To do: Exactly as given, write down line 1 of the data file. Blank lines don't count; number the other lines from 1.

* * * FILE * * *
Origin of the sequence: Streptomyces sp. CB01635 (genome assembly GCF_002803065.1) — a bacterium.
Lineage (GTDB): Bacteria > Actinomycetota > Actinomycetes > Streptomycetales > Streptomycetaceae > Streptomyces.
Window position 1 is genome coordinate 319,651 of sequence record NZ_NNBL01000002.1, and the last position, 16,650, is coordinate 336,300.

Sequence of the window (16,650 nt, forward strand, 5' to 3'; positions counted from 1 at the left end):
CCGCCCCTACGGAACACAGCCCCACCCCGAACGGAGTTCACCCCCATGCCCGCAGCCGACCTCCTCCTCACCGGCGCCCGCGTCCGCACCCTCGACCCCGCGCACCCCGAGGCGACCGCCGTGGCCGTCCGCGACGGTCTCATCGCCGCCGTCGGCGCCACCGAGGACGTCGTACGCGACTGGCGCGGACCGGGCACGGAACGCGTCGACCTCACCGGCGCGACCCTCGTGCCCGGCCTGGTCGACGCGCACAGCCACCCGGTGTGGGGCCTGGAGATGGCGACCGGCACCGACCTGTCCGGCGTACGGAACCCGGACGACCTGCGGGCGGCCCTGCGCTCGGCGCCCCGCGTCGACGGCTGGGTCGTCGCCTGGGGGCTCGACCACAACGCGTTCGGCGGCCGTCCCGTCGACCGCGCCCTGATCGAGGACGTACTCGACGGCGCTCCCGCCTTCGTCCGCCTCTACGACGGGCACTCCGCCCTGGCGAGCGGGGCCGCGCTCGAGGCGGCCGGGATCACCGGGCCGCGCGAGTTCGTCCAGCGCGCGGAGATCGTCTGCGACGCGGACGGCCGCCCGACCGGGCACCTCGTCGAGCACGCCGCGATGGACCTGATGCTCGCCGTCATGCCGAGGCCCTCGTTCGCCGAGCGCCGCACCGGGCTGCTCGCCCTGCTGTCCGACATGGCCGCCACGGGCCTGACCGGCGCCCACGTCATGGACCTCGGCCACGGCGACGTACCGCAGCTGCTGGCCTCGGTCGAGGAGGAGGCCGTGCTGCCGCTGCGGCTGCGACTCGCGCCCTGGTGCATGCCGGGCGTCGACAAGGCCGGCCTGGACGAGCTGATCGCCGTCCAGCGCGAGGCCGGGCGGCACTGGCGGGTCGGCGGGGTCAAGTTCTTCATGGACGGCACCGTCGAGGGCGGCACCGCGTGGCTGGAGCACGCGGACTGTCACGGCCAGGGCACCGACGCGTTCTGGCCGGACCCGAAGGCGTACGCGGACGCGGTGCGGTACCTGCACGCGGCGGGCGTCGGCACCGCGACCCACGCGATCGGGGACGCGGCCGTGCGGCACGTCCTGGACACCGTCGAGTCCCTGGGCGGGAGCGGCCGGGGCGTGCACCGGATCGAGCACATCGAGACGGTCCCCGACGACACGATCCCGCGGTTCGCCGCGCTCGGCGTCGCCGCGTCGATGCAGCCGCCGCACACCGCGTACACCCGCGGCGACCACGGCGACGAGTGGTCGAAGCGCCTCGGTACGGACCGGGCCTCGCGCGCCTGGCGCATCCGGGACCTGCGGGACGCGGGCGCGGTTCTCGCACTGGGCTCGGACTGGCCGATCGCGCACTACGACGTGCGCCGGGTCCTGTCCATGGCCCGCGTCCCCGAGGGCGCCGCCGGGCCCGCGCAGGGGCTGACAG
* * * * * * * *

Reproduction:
Origin of the sequence: Streptomyces sp. CB01635 (genome assembly GCF_002803065.1) — a bacterium.